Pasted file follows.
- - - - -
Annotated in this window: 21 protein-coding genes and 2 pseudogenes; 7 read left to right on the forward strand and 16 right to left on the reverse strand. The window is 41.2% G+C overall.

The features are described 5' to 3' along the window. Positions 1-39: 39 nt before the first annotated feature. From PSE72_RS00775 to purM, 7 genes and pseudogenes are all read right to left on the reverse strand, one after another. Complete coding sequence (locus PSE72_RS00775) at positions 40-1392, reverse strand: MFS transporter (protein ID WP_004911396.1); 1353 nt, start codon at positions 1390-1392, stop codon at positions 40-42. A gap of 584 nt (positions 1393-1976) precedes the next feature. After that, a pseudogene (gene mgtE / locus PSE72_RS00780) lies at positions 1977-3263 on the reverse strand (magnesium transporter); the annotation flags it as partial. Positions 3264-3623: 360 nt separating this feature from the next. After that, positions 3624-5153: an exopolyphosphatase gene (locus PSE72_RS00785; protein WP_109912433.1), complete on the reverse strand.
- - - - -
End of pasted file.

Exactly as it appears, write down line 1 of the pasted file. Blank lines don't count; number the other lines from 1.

Annotated in this window: 21 protein-coding genes and 2 pseudogenes; 7 read left to right on the forward strand and 16 right to left on the reverse strand. The window is 41.2% G+C overall.